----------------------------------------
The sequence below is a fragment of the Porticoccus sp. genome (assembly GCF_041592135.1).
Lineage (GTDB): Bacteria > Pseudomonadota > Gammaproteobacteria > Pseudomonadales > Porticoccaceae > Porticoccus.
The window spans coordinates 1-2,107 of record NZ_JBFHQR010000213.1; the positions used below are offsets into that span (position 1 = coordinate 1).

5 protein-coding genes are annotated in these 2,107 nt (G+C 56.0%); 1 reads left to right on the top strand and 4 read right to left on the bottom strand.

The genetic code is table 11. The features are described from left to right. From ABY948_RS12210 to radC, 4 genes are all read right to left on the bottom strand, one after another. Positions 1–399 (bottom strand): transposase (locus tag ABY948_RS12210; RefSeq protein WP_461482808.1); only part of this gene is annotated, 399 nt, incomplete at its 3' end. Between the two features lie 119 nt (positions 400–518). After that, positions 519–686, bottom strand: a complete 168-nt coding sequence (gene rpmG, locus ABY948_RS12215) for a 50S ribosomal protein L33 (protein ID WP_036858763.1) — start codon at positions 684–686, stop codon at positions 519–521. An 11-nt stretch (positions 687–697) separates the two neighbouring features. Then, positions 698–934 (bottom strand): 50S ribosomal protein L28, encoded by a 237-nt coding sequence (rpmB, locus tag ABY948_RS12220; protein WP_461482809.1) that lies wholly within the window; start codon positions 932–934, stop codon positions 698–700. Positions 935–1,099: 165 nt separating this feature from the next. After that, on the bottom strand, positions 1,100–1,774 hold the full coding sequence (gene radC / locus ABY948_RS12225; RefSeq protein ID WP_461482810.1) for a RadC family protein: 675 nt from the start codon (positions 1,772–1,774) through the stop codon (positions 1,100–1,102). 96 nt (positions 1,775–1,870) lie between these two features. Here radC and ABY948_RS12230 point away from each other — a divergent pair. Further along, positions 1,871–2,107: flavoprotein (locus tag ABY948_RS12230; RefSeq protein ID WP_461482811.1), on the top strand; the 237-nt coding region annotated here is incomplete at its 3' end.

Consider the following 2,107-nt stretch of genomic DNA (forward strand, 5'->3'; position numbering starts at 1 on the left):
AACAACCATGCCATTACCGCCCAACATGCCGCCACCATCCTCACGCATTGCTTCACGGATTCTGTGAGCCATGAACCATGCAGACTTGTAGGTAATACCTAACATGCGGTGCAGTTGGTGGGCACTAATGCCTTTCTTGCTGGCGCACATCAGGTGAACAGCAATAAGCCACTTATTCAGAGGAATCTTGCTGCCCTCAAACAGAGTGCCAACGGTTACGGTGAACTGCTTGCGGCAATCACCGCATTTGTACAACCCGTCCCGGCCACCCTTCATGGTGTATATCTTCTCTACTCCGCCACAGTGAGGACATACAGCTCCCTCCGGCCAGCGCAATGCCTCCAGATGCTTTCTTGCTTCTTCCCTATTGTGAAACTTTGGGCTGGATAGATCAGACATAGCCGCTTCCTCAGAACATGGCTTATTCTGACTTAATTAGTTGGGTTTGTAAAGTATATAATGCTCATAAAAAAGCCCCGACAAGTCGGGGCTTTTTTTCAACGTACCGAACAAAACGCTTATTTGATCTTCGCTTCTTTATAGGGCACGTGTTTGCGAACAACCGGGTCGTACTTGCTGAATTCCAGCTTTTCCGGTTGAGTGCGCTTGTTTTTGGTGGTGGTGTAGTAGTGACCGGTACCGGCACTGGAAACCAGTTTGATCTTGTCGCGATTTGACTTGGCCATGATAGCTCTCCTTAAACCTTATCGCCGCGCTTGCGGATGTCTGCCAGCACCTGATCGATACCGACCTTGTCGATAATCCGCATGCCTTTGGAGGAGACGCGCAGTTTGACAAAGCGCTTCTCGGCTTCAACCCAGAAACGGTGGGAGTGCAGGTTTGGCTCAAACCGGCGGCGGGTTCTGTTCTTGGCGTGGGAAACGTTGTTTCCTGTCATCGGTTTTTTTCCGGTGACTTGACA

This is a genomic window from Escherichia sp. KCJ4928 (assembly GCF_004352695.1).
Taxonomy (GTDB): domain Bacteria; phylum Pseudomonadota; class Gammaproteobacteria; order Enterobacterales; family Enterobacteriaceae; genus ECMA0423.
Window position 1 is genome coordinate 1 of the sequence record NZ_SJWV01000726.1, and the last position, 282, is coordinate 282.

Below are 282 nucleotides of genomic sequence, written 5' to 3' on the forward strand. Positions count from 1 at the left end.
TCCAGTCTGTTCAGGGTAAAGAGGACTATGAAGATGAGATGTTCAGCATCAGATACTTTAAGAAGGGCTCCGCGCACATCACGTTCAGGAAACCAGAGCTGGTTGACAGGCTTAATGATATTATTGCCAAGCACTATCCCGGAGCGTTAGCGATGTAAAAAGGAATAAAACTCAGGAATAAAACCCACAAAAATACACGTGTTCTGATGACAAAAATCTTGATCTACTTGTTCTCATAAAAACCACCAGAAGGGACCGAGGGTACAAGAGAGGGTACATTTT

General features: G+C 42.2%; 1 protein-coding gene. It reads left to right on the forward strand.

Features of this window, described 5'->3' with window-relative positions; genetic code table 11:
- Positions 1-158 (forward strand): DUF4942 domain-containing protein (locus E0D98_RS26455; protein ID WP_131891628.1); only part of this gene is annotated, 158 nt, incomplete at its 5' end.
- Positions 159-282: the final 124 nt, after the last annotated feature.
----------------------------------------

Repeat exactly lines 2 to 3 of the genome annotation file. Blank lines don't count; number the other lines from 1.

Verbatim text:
Lineage (GTDB): Bacteria > Pseudomonadota > Gammaproteobacteria > Pseudomonadales > Porticoccaceae > Porticoccus.
The window spans coordinates 1-2,107 of record NZ_JBFHQR010000213.1; the positions used below are offsets into that span (position 1 = coordinate 1).